...over the space of a few generations what would be the effects would it take on living organisms such as humans and animals?
They'd all die. A few humans survive by reverting to Arctic living techniques, clinging to the equatorial coastlines and fishing from a ravaged and depleted ocean. Others might undergo a crash development program to survive permanently in underground bunkers.
All land dwelling life, including plants, not already adapted to permafrost would go extinct. Only sea life and lithotrophs (organisms which eat minerals) would remain. Even land animals which feed on sea life and are adapted to the cold such as polar bears and penguins would die from the extreme temperature drop within their territory and the extreme disruption to the ocean ecosystem.
To freeze all the fresh water on the planet you need to freeze the water at the equator, a place which runs an average global temperature of 30C and up. Global warming is already causing problems at a 1C change and will mess things up badly at 5C. Dropping the worldwide average temperature by 30-40C everywhere over a few decades would be so disruptive it would likely kill even land organisms already adapted to freezing conditions.
Even the Arctic thaws a little each year; not any more. The mean temperature in the Arctic goes from -10C to -40C. Land-animals shift away from their native areas too slowly to reach "warmer" climates 5000 miles away even over decades. Seasonal migratory species no longer have anywhere to migrate to.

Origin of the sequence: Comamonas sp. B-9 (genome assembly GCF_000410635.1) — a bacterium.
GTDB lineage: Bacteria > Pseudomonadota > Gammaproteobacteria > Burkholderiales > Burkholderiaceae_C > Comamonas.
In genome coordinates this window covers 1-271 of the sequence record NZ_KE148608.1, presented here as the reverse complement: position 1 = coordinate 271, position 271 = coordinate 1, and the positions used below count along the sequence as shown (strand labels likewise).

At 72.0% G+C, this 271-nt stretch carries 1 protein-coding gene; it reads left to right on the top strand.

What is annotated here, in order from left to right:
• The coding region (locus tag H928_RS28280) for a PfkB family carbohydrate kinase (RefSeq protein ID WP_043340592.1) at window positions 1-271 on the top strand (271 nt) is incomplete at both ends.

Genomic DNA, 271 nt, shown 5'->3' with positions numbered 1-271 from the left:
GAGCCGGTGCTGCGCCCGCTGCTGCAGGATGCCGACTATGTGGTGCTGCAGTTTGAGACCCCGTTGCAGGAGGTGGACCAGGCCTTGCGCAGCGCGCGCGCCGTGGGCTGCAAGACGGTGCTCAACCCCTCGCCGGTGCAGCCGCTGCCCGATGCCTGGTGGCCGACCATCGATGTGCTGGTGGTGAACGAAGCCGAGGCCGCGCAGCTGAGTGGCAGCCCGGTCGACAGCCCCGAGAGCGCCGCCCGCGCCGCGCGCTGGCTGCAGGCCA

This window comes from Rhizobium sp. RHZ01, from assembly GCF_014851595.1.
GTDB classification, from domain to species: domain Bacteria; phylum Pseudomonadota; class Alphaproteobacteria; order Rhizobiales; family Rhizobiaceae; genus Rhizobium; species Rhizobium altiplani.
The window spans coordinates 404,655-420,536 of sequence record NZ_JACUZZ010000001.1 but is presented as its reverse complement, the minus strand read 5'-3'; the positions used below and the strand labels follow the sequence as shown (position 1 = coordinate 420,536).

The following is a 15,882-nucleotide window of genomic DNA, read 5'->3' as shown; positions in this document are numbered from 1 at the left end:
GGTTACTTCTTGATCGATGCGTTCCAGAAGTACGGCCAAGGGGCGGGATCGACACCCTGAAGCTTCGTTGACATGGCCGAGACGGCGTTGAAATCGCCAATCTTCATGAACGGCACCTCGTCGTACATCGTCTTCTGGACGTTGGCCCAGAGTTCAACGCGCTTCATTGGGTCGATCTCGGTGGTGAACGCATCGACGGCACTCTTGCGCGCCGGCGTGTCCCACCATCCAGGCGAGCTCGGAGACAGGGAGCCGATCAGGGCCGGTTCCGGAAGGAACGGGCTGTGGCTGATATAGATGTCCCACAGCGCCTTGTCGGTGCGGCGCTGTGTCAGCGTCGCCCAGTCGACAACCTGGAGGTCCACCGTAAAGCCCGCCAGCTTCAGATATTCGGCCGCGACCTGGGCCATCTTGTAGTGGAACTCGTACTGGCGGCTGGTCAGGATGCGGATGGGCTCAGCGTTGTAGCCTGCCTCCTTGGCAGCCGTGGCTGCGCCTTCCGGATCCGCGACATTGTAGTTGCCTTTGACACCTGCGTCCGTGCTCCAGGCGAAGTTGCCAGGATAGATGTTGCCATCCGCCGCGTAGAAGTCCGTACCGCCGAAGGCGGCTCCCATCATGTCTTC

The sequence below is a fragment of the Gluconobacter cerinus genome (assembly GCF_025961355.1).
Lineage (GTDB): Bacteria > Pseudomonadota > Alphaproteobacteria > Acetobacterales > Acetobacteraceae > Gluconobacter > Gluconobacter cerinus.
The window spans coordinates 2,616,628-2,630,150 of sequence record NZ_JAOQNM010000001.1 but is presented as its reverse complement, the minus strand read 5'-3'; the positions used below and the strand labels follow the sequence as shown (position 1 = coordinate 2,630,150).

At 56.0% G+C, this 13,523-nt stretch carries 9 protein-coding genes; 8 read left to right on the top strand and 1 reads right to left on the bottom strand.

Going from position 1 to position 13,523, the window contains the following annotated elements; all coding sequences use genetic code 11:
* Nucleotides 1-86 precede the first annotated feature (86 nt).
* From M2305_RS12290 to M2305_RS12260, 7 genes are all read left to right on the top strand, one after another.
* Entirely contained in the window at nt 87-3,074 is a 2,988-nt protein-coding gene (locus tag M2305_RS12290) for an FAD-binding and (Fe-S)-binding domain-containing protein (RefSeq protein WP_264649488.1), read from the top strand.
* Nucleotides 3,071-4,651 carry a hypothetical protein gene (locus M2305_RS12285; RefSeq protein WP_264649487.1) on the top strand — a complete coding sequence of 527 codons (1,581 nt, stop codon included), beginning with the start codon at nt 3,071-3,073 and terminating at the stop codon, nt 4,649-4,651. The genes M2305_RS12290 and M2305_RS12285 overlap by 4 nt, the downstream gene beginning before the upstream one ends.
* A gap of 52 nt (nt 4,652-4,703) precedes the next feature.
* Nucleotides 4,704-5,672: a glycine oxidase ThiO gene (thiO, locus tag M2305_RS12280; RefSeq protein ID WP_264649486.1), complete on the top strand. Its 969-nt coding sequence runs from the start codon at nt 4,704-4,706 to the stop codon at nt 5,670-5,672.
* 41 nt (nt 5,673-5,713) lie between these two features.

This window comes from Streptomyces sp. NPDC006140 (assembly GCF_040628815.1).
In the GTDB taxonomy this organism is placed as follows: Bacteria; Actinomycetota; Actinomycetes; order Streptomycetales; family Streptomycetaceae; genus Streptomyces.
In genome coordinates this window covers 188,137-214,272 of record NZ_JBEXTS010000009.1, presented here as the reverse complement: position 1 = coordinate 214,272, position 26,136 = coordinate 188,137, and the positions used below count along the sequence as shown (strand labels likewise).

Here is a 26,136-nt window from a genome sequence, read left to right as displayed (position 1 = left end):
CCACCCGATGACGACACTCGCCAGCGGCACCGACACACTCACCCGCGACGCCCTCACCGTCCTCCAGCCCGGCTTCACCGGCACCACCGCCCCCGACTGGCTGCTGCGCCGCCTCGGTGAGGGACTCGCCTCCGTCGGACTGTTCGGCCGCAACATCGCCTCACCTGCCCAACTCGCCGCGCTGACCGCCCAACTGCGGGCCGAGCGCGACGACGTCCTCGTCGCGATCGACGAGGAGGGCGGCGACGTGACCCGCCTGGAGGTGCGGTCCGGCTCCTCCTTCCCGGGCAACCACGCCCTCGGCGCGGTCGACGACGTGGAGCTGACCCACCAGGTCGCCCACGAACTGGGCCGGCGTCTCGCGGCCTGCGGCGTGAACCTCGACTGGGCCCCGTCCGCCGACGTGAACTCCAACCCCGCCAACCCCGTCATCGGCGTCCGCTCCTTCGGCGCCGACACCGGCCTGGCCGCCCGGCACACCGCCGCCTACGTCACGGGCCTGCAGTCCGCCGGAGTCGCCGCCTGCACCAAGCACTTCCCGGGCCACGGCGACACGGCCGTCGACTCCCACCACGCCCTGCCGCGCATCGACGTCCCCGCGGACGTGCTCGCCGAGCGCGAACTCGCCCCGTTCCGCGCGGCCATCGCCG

With land-based plant life wiped out the whole land-based food chain collapses. Now it's a purely sea-based food chain. But dropping global temperatures will disrupt ocean ecosystems and currents as well leaving far less food available.
Arctic human natives would not be able to survive the extreme drop in temperature, disruption of their fisheries, and loss of land animals to hunt. They would have to migrate move south or die. Perhaps a few pockets of humanity would survive by adapting Arctic native living techniques near the equator if they could find people with the experience to teach them. Clinging to the coastline and fishing for whatever is left in a cold and disrupted ocean, it would not be pleasant.
There will, of course, be some people who will try to live underground. As we have yet to successfully figure out artificial permaculture, they would likely run out of stockpiles of food, energy and spare parts in a few years and die. Perhaps, given the temperature drop is over a few generations, a crash program could be initiated to learn how to permanently live underground, but given our track record of climate change denial I have my doubts.
This happened in the Earth's past, in a more extreme form. It's referred to as Snowball Earth. All fresh water and most of, probably all of, the surface of the Earth was frozen.
Global temperature fell so low that the equator was as cold as modern-day Antarctica. This low temperature was maintained by the high albedo of the ice sheets, which reflected most incoming solar energy into space. A lack of heat-retaining clouds, caused by water vapor freezing out of the atmosphere, amplified this effect.
Surprisingly, this didn't cause a mass extinction event. However, at 650 to 750 million years ago life was fairly simple and was largely confined to the sea. This was covered in an episode of Catastrophe.